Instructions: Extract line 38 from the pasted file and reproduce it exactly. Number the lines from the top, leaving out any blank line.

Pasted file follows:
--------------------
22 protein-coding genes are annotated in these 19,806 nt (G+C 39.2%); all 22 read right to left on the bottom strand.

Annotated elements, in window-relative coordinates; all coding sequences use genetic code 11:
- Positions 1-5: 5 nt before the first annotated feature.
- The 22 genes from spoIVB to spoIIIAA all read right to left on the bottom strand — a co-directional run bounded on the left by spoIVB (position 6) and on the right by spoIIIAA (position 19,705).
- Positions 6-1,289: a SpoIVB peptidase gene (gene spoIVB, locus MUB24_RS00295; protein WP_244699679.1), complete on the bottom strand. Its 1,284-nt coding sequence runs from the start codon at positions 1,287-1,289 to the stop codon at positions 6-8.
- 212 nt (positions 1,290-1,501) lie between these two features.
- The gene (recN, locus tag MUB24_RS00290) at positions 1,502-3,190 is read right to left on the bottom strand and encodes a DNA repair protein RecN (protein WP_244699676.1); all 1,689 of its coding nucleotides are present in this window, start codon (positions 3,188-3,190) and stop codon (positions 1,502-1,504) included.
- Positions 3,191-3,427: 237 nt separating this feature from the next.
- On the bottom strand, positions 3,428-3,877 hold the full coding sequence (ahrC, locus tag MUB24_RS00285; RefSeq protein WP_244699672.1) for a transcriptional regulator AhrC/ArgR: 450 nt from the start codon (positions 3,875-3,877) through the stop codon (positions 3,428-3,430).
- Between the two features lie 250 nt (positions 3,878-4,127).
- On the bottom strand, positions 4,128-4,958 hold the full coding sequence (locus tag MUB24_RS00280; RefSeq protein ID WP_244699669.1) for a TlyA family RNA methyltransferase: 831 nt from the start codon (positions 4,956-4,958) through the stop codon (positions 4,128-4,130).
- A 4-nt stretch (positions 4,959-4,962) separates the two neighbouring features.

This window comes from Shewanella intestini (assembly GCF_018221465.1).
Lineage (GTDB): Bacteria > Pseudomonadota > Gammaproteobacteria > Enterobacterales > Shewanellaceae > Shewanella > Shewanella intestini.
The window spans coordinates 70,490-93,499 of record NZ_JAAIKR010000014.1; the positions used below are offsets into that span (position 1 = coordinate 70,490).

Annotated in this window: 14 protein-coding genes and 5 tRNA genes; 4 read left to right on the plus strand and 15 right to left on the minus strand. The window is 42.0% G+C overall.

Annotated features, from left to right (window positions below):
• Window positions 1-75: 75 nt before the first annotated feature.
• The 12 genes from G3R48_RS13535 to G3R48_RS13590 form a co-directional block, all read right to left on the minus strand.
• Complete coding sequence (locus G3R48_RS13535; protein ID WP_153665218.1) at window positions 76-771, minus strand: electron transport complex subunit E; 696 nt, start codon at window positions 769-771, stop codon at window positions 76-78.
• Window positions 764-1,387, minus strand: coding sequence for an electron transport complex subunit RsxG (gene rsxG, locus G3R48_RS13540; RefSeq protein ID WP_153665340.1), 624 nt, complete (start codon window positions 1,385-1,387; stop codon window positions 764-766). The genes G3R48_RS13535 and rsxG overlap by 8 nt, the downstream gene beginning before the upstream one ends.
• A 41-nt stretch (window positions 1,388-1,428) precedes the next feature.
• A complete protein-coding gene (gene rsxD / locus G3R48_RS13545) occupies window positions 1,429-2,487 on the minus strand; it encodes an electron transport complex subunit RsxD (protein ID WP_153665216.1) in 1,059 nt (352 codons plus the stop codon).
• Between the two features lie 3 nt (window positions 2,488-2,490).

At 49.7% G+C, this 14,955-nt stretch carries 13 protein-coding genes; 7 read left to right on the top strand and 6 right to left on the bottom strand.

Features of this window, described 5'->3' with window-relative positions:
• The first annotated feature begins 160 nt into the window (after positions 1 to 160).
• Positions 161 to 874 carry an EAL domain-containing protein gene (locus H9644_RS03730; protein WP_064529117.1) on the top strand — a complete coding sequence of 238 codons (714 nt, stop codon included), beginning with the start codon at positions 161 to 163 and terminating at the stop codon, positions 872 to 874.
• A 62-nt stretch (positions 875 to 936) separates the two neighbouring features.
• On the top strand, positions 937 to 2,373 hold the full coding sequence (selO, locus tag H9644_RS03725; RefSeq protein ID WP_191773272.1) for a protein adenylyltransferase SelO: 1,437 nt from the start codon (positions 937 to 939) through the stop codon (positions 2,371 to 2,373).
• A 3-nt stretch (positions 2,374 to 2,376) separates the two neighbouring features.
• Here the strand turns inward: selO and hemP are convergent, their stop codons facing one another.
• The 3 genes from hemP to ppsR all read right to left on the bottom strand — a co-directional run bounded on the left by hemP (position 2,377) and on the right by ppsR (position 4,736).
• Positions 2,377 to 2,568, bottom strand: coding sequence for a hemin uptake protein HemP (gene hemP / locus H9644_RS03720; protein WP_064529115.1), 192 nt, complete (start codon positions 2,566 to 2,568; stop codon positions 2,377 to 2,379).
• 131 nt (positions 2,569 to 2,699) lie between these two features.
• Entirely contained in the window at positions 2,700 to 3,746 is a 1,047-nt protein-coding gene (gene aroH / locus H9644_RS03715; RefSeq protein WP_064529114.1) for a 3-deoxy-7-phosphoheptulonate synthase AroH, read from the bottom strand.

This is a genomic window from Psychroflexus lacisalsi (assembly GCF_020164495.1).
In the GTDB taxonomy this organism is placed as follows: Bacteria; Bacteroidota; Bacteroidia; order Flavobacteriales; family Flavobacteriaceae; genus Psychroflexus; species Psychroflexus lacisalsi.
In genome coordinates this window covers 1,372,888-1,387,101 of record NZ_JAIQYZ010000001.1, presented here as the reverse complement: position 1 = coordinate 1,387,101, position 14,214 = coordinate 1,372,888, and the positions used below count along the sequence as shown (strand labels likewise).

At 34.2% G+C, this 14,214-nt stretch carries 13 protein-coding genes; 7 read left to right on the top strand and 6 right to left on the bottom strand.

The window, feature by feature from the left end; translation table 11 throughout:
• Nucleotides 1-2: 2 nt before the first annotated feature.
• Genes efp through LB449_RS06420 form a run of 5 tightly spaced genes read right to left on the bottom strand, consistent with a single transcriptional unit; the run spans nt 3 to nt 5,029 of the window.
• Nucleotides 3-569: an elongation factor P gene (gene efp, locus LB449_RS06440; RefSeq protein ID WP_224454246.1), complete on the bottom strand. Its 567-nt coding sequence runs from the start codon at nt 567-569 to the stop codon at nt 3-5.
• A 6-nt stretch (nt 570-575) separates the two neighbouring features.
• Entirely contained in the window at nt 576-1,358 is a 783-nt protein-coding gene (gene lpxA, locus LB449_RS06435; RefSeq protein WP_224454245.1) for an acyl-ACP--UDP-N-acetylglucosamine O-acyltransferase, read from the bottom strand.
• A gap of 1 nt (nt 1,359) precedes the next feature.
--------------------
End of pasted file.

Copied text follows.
In the GTDB taxonomy this organism is placed as follows: Bacteria; Bacteroidota; Bacteroidia; order Flavobacteriales; family Flavobacteriaceae; genus Psychroflexus; species Psychroflexus lacisalsi.